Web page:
The United States Postal Service has been unable to hide its budget woes from the public, but on Wednesday when it publicly defaults on a $5.5 billion payment, it will point its finger toward Capitol Hill.
In two days, the postal service won't be able to make a payment required by Congress to fund future healthcare benefits for its retirees. But, the American Postal Workers Union says that multi-billion dollar burden is one Congress saddled the agency with in 2006 when it passed the Postal Accountability Enhancement Act, which included the pre-pay statute.
"Before Congress passed this, the postal service enjoyed a modest surplus," says Sally Davidow, the spokesperson for the American Postal Service Union. "This pre-payment program is the fundamental cause of this crisis, and it needs to be repealed."
While all other federal agencies pay retiree healthcare benefits as they go, Congress voted to require the postal service to put money aside in order to avoid a bailout later if the agency were to see declining revenues.
The post office won't be forced to close its doors or cut back on services after it fails to make its payment Wednesday, but budget analysts say the long-term consequences look dire.
"There won't be an immediate impact, but there is a crisis here," Davidow says. "The postal service could run out of money."
Ohio Democrat Rep. Dennis Kucinich, a strong ally of postal workers, argues the postal service default was manufactured to make the agency look incompetent, broke and in need of repair.
"I am concerned that Congress has helped to create this mess," Kucinich says. "It's easy to see what is happening here. This is an attempt to privatize the post office by hook or crook."
Because it was unable to pay for its retirement health benefits in 2011, the postal service lost $5.1 billion last year and is expected to lose an additional $14.1 billion this year.
By 2015, that number is projected to be a staggering $18.2 billion if the agency doesn't undergo major changes.
In a February letter to Congress, Postmaster General Patrick Donahoe pleaded with legislators to let him to do away with Saturday delivery, slow down first-class mail and even raise the cost of a stamp five cents.
But Congress has its own opposing view of how to fix the ailing postal service.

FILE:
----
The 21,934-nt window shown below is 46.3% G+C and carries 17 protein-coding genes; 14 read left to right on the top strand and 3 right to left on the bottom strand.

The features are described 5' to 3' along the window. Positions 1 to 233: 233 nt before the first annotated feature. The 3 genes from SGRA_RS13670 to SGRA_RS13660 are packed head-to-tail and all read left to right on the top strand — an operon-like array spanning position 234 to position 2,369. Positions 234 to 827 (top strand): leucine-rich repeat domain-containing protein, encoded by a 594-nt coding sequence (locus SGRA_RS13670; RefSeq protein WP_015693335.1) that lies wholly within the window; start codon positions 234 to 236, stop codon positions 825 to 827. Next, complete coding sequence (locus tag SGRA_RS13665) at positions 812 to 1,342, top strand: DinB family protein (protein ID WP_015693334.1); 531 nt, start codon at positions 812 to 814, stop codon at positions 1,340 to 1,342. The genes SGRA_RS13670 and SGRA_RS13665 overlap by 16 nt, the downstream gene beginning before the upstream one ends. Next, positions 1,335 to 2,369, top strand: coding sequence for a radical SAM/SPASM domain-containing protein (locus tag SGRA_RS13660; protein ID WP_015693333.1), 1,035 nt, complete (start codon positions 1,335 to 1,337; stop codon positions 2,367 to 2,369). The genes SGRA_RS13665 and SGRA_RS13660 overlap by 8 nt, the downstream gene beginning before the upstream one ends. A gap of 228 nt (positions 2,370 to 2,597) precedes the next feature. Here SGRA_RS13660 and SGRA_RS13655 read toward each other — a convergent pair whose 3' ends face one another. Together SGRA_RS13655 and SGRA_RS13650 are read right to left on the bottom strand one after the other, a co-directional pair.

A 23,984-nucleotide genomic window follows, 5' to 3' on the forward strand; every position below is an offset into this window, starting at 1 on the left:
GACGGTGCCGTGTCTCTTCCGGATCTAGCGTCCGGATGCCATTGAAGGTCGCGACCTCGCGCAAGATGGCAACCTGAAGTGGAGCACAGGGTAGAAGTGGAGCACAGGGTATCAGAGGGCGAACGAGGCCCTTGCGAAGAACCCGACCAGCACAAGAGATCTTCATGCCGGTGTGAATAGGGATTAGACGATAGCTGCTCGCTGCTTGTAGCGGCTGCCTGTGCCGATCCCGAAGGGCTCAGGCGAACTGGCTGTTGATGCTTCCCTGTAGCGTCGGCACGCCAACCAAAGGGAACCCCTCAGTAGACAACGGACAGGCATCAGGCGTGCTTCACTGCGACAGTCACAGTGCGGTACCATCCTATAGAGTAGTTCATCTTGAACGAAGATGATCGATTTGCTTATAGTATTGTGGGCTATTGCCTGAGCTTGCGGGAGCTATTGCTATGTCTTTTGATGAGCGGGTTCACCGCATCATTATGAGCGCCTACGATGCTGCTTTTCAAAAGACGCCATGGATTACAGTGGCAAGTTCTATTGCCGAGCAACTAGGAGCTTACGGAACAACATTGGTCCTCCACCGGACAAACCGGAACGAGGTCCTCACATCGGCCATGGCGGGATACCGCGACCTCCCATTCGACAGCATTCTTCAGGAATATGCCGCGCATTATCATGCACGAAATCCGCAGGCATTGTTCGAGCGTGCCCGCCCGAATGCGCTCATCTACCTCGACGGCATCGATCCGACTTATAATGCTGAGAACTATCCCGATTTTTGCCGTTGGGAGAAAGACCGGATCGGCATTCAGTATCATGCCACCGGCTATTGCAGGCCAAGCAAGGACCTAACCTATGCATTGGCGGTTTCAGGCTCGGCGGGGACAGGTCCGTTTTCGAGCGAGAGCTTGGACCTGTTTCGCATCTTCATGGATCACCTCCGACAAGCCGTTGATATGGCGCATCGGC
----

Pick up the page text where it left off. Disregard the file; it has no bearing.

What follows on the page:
The Senate passed a bill in April that infused $11 million into the postal service and stopped many rural post offices from closing, cut the number of mail processing center closures in half, and required the postal service to wait two years before it considered cutting its Saturday delivery services.
"Whether or not it makes economic sense to have a small post office open, all a member of Congress is concerned about are potential job losses and constituent complaints," says Tad DeHaven, a budget analyst for the CATO Institute. "Congress can really step in and make life miserable."
On the House side, however, legislators took the opposite approach.
House Oversight Committee Chairman Darrell Issa authored the Postal Reform Act, which would dramatically restructure the way the post office does business.
The legislation, which has passed out of committee, would penalize the postal service for defaulting on its bills, allow the postal service to eliminate Saturday delivery within six months of the bill's passage, which is projected to save $3 billion a year, and would ban the no-layoff clause from the postal service's collective bargaining agreement.
The bill would also open the postal service up to new revenue streams by eliminating special postal rates for political party mailers and allowing the post office to sell advertisements on its buildings and vehicles.
"This legislation encourages USPS to modernize its retail network and enables USPS to act more like a business," Issa said in a release.
The bill isn't scheduled to make it to the floor in time to save the post office from default Wednesday, but a Republican spokesman on the committee says there is enough support in the House to pass the legislation. [See a Collection of Political Cartoons on the Republican Party.]
"Chairman Issa has agreed to some modifications and continues to be willing to alter aspects of the legislation in order to strengthen the bill," the spokesman says. "This effort is intended to ensure that meaningful reforms not only win House approval, but are ultimately signed into law by the President."
But the post office's struggles could continue for months before anything is done.
"It's an election year, this is complex and it is not very sexy," DeHaven says. "Members of Congress are ignoring this because they are not permanently concerned about economics and finance, they are concerned about politics."
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